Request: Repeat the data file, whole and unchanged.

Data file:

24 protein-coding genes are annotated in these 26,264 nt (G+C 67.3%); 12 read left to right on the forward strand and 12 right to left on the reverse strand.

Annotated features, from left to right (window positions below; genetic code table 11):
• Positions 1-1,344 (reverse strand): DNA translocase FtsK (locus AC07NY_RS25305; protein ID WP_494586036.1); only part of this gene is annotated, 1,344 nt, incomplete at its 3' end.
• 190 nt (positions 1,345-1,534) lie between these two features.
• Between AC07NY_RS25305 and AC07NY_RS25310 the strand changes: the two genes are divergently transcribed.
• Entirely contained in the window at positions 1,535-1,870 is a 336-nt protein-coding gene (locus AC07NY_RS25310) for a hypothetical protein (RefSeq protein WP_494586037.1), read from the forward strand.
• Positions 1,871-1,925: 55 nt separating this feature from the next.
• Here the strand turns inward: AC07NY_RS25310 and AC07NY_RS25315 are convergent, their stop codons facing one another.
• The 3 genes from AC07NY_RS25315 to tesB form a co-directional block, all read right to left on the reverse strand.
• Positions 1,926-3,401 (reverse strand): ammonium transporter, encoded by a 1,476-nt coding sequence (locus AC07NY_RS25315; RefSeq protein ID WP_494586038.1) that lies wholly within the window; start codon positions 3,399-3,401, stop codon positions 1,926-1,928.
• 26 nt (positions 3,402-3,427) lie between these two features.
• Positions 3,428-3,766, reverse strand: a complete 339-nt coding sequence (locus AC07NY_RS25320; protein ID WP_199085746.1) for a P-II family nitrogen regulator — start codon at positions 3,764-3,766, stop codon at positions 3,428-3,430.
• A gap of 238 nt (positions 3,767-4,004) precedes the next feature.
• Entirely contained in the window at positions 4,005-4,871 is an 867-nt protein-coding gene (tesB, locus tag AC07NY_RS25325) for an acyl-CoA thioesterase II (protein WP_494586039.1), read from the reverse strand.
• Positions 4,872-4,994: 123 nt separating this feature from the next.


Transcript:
24 protein-coding genes are annotated in these 26,264 nt (G+C 67.3%); 12 read left to right on the forward strand and 12 right to left on the reverse strand.

Annotated features, from left to right (window positions below; genetic code table 11):
• Positions 1-1,344 (reverse strand): DNA translocase FtsK (locus AC07NY_RS25305; protein ID WP_494586036.1); only part of this gene is annotated, 1,344 nt, incomplete at its 3' end.
• 190 nt (positions 1,345-1,534) lie between these two features.
• Between AC07NY_RS25305 and AC07NY_RS25310 the strand changes: the two genes are divergently transcribed.
• Entirely contained in the window at positions 1,535-1,870 is a 336-nt protein-coding gene (locus AC07NY_RS25310) for a hypothetical protein (RefSeq protein WP_494586037.1), read from the forward strand.
• Positions 1,871-1,925: 55 nt separating this feature from the next.
• Here the strand turns inward: AC07NY_RS25310 and AC07NY_RS25315 are convergent, their stop codons facing one another.
• The 3 genes from AC07NY_RS25315 to tesB form a co-directional block, all read right to left on the reverse strand.
• Positions 1,926-3,401 (reverse strand): ammonium transporter, encoded by a 1,476-nt coding sequence (locus AC07NY_RS25315; RefSeq protein ID WP_494586038.1) that lies wholly within the window; start codon positions 3,399-3,401, stop codon positions 1,926-1,928.
• 26 nt (positions 3,402-3,427) lie between these two features.
• Positions 3,428-3,766, reverse strand: a complete 339-nt coding sequence (locus AC07NY_RS25320; protein ID WP_199085746.1) for a P-II family nitrogen regulator — start codon at positions 3,764-3,766, stop codon at positions 3,428-3,430.
• A gap of 238 nt (positions 3,767-4,004) precedes the next feature.
• Entirely contained in the window at positions 4,005-4,871 is an 867-nt protein-coding gene (tesB, locus tag AC07NY_RS25325) for an acyl-CoA thioesterase II (protein WP_494586039.1), read from the reverse strand.
• Positions 4,872-4,994: 123 nt separating this feature from the next.